The dark side of stand-up comedy is always lurking behind the jokes, and “I’m Dying Up Here,” Showtime’s drama series set in Los Angeles’ ’70s comedy scene, aims to bring it to light. Tracking a group of comedians working a club on the Sunset Strip, the first episode slowly teases a tragedy meant to bring everyone together – even if the premiere feels unwieldy prior to the introduction of every member of this large ensemble.
An hour-long drama about the lives of comedians feels a tad antithetical even before you start counting expendable plot lines, but “I’m Dying Up Here” only exacerbates the fixable issues seen in the pilot.
What works best among the many ingredients at play is first how producer Jim Carrey and showrunner David Flebotte highlight the serious side of a world made to look lighthearted. Second, and more simply, is Ari Graynor as Cassie, who gives a strong, unintentionally meta performance as a female comic buried by an unfunny patriarchy. But we’ll come back to her once we start running through the characters.
It’s the drama that’s of primary interest, given that the subtext of self-effacing routines and braggadocio performances has often related back to insecurity, with Louis C.K. perhaps best describing the fuel for (some) comedians’ fires in the sixth episode of “Louie”:
“These guys, comedians, me — they don’t have a life. Their days are shit. They don’t have many friends, they don’t have families, they have this. The only good part of their lives is the 15 minutes they get to be on stage, maybe once a week, sometimes once a month.”
“I’m Dying Up Here” highlights this idea to differing degrees. Andrew Santino plays Bill, a club regular who’s getting fed up waiting for his big break. When the group gathers to watch their friend and peer Clay (Sebastian Stan) do a set on “The Tonight Show,” Bill blows up in jealousy. He can’t understand how everyone can claim to be happy for Clay when they all want to be up there instead of him. This moment alone tells you all you need to know about Bill, and it’s not good. Future episodes try to evoke empathy for the jealous white comic who loves being an asshole a little too much, but there’s no room in our hearts or this show for such misplaced pity.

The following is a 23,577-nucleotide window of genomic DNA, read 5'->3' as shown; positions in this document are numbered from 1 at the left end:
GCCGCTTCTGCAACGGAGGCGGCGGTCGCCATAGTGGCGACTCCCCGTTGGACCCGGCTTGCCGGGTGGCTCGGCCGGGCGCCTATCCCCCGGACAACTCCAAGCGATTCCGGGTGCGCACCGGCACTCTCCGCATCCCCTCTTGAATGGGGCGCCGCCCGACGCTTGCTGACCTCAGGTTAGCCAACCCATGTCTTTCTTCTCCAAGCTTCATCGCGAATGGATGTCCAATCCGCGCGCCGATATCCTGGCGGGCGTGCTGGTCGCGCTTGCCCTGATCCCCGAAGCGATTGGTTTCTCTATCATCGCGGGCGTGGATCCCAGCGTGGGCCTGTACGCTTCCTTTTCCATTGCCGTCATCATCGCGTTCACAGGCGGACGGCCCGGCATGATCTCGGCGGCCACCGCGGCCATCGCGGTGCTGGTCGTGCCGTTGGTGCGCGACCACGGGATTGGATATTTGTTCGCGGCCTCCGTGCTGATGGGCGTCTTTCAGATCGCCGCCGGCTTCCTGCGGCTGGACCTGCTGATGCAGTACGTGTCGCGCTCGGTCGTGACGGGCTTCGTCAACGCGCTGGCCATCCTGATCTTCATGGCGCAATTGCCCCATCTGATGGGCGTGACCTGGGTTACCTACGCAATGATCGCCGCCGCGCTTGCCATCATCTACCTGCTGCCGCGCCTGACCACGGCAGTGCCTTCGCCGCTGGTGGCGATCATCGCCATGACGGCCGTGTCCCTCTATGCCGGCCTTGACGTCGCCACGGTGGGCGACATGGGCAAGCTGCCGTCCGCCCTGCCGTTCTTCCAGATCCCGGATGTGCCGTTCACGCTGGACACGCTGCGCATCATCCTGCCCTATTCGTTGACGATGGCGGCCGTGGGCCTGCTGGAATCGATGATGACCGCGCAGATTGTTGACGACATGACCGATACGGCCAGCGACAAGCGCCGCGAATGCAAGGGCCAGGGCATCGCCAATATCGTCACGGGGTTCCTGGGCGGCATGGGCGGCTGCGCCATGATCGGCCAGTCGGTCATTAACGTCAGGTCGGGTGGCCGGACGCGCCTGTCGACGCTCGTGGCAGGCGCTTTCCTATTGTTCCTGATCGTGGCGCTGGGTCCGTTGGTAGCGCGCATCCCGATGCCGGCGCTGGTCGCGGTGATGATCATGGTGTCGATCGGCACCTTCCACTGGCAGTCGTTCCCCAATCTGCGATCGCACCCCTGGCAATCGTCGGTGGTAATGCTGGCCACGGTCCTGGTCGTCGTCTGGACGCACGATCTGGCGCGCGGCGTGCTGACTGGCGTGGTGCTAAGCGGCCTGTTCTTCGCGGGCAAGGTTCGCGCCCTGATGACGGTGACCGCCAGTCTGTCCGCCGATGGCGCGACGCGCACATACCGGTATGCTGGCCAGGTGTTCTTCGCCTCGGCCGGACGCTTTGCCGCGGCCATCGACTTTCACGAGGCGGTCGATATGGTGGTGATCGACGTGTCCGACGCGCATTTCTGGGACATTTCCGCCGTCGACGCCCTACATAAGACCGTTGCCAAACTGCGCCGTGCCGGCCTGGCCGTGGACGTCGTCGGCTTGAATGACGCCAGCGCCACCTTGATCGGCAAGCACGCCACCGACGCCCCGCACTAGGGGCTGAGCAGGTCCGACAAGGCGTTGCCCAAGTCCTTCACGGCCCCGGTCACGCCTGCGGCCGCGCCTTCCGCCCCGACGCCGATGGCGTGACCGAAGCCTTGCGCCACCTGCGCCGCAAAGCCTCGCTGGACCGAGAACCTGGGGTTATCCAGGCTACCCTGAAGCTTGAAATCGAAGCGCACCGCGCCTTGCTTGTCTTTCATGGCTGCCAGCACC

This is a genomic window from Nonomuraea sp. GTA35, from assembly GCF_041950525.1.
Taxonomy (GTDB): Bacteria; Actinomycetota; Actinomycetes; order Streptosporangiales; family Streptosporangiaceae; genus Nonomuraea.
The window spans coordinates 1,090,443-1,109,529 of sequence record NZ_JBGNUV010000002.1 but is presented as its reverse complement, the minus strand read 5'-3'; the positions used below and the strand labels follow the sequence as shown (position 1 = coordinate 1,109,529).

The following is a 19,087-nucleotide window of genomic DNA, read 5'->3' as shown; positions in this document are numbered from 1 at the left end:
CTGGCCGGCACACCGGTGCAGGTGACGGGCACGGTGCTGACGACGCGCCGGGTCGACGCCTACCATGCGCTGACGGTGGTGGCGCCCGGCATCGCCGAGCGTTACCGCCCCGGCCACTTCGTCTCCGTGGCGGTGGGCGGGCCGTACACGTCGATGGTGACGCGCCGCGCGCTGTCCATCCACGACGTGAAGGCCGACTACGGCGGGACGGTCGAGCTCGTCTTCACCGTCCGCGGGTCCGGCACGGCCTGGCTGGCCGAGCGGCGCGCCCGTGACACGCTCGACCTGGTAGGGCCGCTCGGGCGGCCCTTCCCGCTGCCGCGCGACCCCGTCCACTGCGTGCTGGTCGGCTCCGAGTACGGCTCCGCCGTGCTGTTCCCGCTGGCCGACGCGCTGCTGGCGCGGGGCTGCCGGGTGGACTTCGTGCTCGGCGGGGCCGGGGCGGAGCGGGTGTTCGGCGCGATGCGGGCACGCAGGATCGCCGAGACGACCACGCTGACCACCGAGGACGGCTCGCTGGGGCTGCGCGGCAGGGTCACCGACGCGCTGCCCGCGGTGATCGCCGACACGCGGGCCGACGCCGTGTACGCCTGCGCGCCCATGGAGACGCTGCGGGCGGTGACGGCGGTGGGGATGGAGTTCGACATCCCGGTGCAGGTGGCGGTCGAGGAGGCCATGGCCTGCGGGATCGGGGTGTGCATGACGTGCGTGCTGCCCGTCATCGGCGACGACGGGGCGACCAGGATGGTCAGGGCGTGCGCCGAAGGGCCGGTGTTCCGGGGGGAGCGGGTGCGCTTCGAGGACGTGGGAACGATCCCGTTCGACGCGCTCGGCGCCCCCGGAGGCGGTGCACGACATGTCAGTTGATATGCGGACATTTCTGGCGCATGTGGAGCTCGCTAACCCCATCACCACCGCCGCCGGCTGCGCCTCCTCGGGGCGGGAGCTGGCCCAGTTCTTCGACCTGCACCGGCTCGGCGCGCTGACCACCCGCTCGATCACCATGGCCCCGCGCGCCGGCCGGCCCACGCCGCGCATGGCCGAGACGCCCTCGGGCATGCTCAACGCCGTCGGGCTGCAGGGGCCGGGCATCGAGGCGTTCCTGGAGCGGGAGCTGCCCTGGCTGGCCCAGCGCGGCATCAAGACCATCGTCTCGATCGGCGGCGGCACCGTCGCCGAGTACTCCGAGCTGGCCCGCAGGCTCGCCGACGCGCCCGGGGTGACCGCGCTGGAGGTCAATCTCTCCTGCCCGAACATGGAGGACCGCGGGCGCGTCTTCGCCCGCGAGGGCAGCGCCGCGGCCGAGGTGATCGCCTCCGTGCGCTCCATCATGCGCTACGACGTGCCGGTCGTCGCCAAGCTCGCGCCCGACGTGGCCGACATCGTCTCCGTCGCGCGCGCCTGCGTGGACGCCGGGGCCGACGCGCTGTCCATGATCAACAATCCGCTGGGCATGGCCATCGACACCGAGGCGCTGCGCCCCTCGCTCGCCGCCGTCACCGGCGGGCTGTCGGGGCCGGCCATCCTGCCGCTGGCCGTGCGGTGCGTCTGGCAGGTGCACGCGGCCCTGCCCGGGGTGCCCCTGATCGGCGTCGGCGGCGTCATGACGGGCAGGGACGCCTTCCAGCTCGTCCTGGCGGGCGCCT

Clay, the guy he’s jealous of, isn’t particularly lovable himself, but he is interesting. Introduced checking into a hotel with a six-pack of Budweiser and no luggage, we watch Clay catch his Carson appearance, all alone, sitting in his bed. The way he drops a bottle cap from his balcony and listlessly holds his cigarette may convey accomplishment, but there’s no excitement in him. He’s acting depressed when he should be celebrating. It’s a gripping, quiet encapsulation of a character the rest of the series fails to emulate as succinctly or effectively, and Clay’s memory drifts from the narrative far too fast.
Tinges of obsession shade the rest of the characters as well, even if they’re a bit more amiable. Two Boston-born comedians (played by Michael Angarano and Clark Duke) make the trip to L.A. in search of fame and fortune, spending every last dollar they have just to be in the city where “The Tonight Show” shoots. R.J. Cyler (“Me and Earl and The Dying Girl”) plays Adam, a comic constantly pushing his so-so manager (Alfred Molina) to get him a real gig and — in a bizarre, inexplicably loaded example of his desperation — agrees to a disgusting task just to make some money (and later agrees to more morally questionable activities for murkier reasons).